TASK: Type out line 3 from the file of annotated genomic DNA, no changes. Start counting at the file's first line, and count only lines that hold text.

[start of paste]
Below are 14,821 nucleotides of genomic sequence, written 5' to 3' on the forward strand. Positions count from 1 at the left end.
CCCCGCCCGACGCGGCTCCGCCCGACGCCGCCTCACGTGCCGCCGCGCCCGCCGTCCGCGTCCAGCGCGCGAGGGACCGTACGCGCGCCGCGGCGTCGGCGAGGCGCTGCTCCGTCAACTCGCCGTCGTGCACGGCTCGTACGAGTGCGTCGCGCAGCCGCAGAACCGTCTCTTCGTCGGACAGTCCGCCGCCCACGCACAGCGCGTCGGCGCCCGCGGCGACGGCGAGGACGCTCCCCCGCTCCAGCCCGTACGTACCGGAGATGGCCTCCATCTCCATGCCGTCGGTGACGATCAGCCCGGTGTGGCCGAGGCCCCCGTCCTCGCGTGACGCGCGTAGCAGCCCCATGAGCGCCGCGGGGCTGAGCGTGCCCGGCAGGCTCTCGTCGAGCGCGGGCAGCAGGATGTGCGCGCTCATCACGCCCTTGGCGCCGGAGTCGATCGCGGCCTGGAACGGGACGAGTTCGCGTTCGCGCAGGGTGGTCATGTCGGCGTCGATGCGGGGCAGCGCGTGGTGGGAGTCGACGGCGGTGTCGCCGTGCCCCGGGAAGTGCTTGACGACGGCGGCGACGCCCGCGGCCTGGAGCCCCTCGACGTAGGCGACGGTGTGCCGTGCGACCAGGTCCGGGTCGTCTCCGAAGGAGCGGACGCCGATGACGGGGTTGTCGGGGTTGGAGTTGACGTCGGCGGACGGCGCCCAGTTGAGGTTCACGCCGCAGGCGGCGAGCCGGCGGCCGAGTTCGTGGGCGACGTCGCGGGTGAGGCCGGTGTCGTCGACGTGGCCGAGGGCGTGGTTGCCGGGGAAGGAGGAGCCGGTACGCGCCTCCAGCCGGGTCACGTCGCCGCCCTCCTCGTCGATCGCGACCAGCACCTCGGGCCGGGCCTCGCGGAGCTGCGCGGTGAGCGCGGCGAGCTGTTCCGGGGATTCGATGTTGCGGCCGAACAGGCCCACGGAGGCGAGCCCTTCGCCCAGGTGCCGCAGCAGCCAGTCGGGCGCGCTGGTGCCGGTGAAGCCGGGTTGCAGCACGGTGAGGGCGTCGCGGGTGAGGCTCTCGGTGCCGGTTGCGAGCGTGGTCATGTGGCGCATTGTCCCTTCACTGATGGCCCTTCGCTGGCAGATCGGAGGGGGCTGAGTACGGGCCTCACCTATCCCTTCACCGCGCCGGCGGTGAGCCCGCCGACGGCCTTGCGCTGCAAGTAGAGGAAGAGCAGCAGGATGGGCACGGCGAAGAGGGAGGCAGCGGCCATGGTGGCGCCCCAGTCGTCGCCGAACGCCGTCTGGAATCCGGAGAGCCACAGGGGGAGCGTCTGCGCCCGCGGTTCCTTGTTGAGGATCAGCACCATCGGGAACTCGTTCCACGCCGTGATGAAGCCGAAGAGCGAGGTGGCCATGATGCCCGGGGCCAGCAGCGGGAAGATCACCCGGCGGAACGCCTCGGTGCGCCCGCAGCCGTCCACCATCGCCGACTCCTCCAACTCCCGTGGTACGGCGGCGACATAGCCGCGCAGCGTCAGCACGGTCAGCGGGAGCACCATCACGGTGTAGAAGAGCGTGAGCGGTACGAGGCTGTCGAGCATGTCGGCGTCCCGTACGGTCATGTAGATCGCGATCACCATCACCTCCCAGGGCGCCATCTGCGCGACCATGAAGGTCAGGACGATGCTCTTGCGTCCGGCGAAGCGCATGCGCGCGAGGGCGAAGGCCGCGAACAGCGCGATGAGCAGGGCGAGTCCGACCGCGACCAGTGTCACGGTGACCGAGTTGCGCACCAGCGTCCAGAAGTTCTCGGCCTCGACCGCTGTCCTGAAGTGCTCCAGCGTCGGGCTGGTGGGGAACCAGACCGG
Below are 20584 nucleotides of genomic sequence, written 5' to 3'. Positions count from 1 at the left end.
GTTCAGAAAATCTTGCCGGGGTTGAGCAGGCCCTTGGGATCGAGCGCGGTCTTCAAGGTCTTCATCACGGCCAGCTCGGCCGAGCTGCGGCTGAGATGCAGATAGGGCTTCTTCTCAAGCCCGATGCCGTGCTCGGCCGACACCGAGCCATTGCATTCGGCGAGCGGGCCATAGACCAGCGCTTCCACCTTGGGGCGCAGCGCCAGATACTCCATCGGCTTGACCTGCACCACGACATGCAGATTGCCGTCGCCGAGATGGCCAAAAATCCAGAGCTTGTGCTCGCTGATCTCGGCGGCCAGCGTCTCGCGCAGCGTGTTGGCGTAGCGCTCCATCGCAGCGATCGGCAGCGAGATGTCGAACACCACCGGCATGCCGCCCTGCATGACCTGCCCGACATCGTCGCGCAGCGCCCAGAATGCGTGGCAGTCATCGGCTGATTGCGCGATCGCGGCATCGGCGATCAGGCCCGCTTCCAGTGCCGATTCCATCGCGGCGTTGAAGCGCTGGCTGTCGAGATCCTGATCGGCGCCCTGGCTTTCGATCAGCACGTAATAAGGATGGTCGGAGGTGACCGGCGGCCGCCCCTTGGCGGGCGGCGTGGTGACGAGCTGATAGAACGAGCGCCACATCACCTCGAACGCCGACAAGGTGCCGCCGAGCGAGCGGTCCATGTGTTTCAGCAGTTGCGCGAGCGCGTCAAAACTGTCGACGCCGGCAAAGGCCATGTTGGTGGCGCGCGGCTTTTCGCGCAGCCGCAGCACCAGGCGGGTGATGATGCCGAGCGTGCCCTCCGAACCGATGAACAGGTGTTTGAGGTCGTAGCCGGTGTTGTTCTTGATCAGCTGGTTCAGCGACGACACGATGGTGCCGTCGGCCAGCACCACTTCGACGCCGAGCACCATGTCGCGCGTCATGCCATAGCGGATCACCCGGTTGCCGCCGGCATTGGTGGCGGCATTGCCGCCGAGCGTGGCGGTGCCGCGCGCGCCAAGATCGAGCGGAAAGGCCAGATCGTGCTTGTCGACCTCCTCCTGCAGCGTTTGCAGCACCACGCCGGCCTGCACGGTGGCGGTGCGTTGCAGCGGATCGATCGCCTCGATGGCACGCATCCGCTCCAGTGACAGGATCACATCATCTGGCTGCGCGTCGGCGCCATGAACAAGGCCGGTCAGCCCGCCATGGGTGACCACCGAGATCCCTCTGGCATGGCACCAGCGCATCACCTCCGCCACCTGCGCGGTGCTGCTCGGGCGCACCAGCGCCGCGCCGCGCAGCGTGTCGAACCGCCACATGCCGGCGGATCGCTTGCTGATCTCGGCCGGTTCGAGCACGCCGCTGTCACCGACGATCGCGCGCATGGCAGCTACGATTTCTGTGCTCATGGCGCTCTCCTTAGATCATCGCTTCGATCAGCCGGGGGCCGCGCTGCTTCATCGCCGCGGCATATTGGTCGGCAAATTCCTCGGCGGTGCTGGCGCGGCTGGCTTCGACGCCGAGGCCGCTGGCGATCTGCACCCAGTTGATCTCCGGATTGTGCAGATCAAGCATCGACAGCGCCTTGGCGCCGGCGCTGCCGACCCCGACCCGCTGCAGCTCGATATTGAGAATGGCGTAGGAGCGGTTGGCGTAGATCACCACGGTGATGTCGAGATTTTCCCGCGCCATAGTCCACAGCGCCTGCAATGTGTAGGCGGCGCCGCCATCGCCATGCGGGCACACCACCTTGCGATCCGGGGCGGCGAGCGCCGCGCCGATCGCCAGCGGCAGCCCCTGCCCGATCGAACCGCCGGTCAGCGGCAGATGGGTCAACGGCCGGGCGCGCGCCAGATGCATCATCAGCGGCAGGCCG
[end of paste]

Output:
Below are 20584 nucleotides of genomic sequence, written 5' to 3'. Positions count from 1 at the left end.